National convention

The Coalition Avenir Québec kicks off its national convention in Drummondville

Quebec Premier Francois Legault shakes hands with delegates as he attends the annual convention of the Coalition Avenir Quebec in Drummondville, Quebec. (Jacques Boissinot/The Canadian Press – image credit)

Coalition Avenir Québec loyalists gather in Drummondville, Quebec. this weekend for its national convention.

This is the last big rally for the party before the provincial elections this fall.

Concrete barriers and fencing have been installed in certain areas around the Expo Centre, where the convention is taking place, and only local traffic will be allowed on certain streets.

Caroline St-Hilaire, former Bloc Québécois MP and former mayor of Longueuil, will host the event. She will be a candidate for the Coalition Avenir Québec (CAQ) in the next election in the riding of Sherbrooke, seat of Québec solidaire MP Christine Labrie.

Little debate

The theme of the convention is Quebec pride, with most CAQ resolutions dealing with national identity.

Of the 23 resolutions of the CAQ, the first listed are the creation of a national museum of Quebec to promote 400 years of history as well as the “contribution” of the First Nations and the creation of a compulsory contemporary Quebec history course for provincial colleges (CEGEPs).

Noticeably absent from the agenda, topics related to the pandemic, health care, labor shortages, the housing crisis, climate change or any other subject that may give rise to a controversial debate.

Jacques Boissinot/The Canadian Press

Jacques Boissinot/The Canadian Press

Asked about the lack of questionable resolutions to debate, Public Security Minister Geneviève Guilbault said Quebec pride is “as important as any other subject.”

“The Coalition Avenir Québec was created for many things but one of them is pride, to rekindle the pride of being Quebecois,” she said. “Not for sovereignty or for federalism… but a new form of nationalism, of pride in being Quebecers, and that is what this congress is about.”

Chantal Rouleau, Quebec’s junior transportation minister, said the party is still having debates with its members.

“You may not be invited to these discussions, but we are having discussions with members and citizens,” she told reporters. “That’s why we are able to act.”

Free from judgment

Laws such as the Secularism Act and, more recently, Bill 96 – which overhauls Quebec’s Charter of the French Language – have drawn criticism both at home and abroad.

Jacques Boissinot/The Canadian Press

Jacques Boissinot/The Canadian Press

Simon Jolin-Barrette, the province’s justice minister, pushed back against criticism, saying the Quebec state will be “always free” to make its own decisions and implement strong measures to promote and protect French. .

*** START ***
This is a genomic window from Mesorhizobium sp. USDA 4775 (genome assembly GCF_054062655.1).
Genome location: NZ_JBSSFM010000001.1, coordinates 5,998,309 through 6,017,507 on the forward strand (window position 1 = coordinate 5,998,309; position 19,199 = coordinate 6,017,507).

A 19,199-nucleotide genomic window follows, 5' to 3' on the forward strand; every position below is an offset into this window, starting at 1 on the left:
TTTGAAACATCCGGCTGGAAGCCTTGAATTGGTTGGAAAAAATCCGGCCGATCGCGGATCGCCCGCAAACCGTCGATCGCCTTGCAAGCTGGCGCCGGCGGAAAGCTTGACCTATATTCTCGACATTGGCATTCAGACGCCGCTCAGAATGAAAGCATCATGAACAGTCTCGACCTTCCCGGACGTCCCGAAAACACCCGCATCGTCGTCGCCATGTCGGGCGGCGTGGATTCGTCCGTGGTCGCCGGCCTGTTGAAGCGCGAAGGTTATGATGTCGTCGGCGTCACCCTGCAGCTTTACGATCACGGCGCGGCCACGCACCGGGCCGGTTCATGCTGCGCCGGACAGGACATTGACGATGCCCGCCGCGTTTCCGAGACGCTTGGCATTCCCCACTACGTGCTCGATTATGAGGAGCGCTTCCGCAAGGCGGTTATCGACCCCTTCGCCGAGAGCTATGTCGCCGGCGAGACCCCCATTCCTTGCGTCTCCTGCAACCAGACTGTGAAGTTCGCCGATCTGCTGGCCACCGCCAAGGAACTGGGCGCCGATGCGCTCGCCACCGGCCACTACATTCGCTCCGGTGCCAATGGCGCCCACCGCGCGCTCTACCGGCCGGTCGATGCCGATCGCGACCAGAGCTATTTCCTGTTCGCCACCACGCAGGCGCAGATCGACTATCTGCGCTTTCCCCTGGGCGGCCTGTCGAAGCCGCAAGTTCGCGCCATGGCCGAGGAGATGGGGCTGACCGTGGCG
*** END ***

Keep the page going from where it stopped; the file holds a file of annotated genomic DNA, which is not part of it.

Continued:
“We don’t have to be judged by anyone because it is legitimate to defend the French language,” he said.

He added that he was not surprised that the English Montreal School Board pledged to challenge Bill 96 only two days after it was passed.

“We will be in court defending this law, even if it goes to the Supreme Court,” he said.

Four months before the October 3 election, a Léger poll conducted from May 20 to 22 and commissioned by Le Journal de Montréal and TVA puts the CAQ in a comfortable lead with 46% support.

According to the responses of 1,019 Quebecers, the Liberals, the Conservative Party of Quebec and Québec solidaire are trailing with the support of 18%, 14% and 13% of voters respectively.

Current events

Protesters marched near the CAQ convention to express their displeasure with party leader Francois Legault.

Nearly 2,000 people are expected to take part in the demonstration throughout the day, most of whom come from the Syndicat de la fonction publique et parapublique du Québec (SFPQ).

The union has been negotiating with the CAQ for two years, says Jean-François Sylvestre, vice-president responsible for mobilization of the SFPQ.

“We represent 27,000 members who earn between $24,000 and $60,000 [annually]”, he said. “We have people, now, who are struggling to make ends meet. That the government should give $500 to the people is one thing, but when its own employees ask for that $500 to meet their needs, that means we have a big problem. »

The CAQ convention should bring together 1,000 to 1,400 supporters.

Security measures for the event include the use of drones, tracking dogs, mounted police and bicycle patrols.

Legault is scheduled to deliver a speech to the convention on Sunday morning. The candidates for the next elections will also be announced on Sunday.